I'm just trying to think through the implications of the theoretical scenario of disallowing the renting of housing. My goal would be to reduce wealth inequality - as rent is generally a wealth transfer from the poor to the rich - but this would pull on so many threads in the economy that I wanted some other opinions. So a builder or investor could own an apartment complex and sell the individual apartments, and the buyers could pay in installments that would be essentially the same as renting, from the perspective of the person living there, with the difference being that after 10 or 20 or 30 years the occupant would own the apartment and not owe anything but taxes and maintenance. If someone knows that they are only going to stay someplace for a year or two then the buying/selling process would need to be much simpler and cheaper to avoid all of the transaction costs and paperwork. How to distinguish apartments from hotels is another question.
If the required downpayment is substantial there will be fewer households if renting is illegal. This means the average number of people per household would be greater. Some people would be living in larger households as they save for a downpayment. If the required downpayment is zero then price volatility would imply that some home sellers have a debt from an earlier home ownership experience. If experience shows that debtors tend not to pay then the required downpayment will be substantial. The most likely outcome is substantial required downpayments and a greater average number of persons per household.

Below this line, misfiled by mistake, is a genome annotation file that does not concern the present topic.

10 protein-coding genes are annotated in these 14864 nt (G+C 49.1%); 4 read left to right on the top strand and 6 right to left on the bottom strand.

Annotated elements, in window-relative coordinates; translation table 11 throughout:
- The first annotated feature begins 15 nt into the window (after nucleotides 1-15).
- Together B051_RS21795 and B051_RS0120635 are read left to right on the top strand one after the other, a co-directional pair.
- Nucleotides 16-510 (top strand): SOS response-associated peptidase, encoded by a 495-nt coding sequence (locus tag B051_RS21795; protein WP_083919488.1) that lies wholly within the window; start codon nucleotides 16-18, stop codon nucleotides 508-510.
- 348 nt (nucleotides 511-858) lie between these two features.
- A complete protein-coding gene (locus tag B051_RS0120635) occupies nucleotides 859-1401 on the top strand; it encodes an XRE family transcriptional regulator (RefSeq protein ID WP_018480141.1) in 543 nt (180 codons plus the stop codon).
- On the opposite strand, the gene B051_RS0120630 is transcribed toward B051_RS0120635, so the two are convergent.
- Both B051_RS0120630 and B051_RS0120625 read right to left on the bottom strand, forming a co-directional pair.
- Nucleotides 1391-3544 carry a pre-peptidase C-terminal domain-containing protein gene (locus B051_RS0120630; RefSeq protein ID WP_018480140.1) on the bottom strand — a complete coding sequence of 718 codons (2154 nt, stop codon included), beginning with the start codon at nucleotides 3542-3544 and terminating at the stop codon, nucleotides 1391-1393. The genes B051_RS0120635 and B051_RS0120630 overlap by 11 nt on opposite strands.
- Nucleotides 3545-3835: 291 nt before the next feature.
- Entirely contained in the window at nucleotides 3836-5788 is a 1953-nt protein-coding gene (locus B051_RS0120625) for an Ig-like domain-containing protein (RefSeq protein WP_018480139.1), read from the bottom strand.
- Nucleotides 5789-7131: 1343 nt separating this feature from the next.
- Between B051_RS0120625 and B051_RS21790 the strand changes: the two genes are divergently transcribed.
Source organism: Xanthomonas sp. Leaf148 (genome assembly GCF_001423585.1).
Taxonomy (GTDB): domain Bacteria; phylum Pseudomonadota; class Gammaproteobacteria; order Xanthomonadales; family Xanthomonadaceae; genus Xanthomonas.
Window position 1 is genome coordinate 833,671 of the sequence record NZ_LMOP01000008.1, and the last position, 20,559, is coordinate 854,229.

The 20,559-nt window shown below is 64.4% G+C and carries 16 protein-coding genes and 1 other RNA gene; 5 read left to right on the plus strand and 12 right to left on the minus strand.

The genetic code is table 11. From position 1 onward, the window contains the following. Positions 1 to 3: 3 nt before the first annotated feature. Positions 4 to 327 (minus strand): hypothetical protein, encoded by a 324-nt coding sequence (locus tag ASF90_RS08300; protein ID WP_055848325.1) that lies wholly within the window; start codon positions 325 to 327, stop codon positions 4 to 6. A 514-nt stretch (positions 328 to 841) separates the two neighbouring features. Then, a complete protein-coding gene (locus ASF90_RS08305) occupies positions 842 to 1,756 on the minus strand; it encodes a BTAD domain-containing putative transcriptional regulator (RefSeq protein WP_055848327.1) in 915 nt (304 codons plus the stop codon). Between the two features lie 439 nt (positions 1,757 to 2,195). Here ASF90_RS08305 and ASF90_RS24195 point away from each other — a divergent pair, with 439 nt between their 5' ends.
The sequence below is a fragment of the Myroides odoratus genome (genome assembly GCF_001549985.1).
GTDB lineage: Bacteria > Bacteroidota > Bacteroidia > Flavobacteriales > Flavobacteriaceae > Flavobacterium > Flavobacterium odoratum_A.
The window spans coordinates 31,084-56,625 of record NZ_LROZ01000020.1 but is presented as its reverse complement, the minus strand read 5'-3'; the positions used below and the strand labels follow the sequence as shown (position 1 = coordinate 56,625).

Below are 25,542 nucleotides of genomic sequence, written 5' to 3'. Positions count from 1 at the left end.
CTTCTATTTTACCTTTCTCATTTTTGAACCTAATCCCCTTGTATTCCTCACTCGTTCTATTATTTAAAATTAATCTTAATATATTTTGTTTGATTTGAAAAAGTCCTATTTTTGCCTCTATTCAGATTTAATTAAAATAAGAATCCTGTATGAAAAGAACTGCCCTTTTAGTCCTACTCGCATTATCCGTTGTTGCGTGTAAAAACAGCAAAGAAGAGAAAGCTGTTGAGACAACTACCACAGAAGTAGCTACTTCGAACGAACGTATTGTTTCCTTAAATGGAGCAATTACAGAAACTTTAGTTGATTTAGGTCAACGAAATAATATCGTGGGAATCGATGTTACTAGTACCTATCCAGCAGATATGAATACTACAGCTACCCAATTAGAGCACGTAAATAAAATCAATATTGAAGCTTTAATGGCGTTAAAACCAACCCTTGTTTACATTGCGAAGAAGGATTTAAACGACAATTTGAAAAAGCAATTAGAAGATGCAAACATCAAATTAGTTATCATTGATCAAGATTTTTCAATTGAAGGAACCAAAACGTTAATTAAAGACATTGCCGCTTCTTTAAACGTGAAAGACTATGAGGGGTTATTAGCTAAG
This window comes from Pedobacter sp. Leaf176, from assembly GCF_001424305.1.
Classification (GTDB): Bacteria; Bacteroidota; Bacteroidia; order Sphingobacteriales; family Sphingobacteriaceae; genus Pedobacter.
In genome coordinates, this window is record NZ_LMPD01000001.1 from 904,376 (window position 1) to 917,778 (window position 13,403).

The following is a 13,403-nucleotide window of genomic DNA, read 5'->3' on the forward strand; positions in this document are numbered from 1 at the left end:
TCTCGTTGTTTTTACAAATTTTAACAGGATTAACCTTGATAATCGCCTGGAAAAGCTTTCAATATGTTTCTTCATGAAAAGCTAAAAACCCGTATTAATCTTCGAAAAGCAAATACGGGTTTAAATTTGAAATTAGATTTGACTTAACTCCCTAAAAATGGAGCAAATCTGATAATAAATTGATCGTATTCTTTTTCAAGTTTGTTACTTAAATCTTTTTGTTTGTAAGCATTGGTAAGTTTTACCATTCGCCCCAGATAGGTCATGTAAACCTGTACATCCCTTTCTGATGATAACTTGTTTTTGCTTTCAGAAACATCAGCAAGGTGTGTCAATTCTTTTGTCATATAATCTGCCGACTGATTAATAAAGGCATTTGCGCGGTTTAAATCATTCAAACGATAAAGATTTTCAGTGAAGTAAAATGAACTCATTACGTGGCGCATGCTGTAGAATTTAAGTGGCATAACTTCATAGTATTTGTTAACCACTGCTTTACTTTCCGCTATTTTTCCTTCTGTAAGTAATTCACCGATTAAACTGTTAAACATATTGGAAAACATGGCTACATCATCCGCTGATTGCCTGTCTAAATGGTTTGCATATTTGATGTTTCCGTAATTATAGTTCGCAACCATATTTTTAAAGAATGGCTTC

When there is an attempt to control the market in this respect, there must be a determination to make the control total.
The effect of outlawing landlord and tenant relations - which I think is what you have in mind by the "disallowing the renting of housing" - would be to force the majority out of relations of landlord and tenant, and into relations of mortgage-lender and borrower instead.
Rent would still be extracted, but it would be conceived of as "interest" - the charge levied for the rental of pure capital, which is used by the borrower to purchase the house - rather than as a charge levied for the rental of the house directly. It is also not necessary, with a mortgage, that the principal sum is ever repaid, so this path does not necessarily lead to ownership.
Already, through "buy-to-let" mortgages, the majority of rent is ultimately extracted not by the landlord, but by the mortgage-lender to which the landlord accounts in turn.
The main problem we currently have is that there is an absolute shortage of housing units relative to the number of households , allowing the asset-rich to benefit at the expense of the asset-poor, and any solution will involve forcing up the supply of units dramatically.
I too would be interested in gaining a fuller understanding of why such supply is short - shorter in many respects than might be expected in a functioning market, let alone relative to what state planning has been shown capable of delivering in the past.